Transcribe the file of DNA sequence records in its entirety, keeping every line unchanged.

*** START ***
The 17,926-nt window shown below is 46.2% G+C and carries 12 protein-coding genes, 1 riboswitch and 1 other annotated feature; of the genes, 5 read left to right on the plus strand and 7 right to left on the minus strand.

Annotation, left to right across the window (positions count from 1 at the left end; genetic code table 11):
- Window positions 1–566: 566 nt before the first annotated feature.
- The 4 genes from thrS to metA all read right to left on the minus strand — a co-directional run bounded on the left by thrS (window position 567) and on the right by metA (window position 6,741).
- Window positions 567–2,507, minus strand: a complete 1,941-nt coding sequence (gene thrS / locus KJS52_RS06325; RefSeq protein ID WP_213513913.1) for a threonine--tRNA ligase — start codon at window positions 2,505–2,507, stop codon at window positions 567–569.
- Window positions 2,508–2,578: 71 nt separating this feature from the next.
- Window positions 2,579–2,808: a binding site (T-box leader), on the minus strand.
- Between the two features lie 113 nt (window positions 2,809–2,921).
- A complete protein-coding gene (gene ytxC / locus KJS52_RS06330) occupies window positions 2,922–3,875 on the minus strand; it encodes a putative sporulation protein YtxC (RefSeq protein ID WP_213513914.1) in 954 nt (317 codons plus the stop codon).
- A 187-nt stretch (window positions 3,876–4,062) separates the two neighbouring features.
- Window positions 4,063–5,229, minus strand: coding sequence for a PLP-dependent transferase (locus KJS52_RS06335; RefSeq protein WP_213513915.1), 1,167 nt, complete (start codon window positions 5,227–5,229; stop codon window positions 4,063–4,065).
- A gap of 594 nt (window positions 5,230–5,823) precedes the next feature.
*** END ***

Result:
The 17,926-nt window shown below is 46.2% G+C and carries 12 protein-coding genes, 1 riboswitch and 1 other annotated feature; of the genes, 5 read left to right on the plus strand and 7 right to left on the minus strand.

Annotation, left to right across the window (positions count from 1 at the left end; genetic code table 11):
- Window positions 1–566: 566 nt before the first annotated feature.
- The 4 genes from thrS to metA all read right to left on the minus strand — a co-directional run bounded on the left by thrS (window position 567) and on the right by metA (window position 6,741).
- Window positions 567–2,507, minus strand: a complete 1,941-nt coding sequence (gene thrS / locus KJS52_RS06325; RefSeq protein ID WP_213513913.1) for a threonine--tRNA ligase — start codon at window positions 2,505–2,507, stop codon at window positions 567–569.
- Window positions 2,508–2,578: 71 nt separating this feature from the next.
- Window positions 2,579–2,808: a binding site (T-box leader), on the minus strand.
- Between the two features lie 113 nt (window positions 2,809–2,921).
- A complete protein-coding gene (gene ytxC / locus KJS52_RS06330) occupies window positions 2,922–3,875 on the minus strand; it encodes a putative sporulation protein YtxC (RefSeq protein ID WP_213513914.1) in 954 nt (317 codons plus the stop codon).
- A 187-nt stretch (window positions 3,876–4,062) separates the two neighbouring features.
- Window positions 4,063–5,229, minus strand: coding sequence for a PLP-dependent transferase (locus KJS52_RS06335; RefSeq protein WP_213513915.1), 1,167 nt, complete (start codon window positions 5,227–5,229; stop codon window positions 4,063–4,065).
- A gap of 594 nt (window positions 5,230–5,823) precedes the next feature.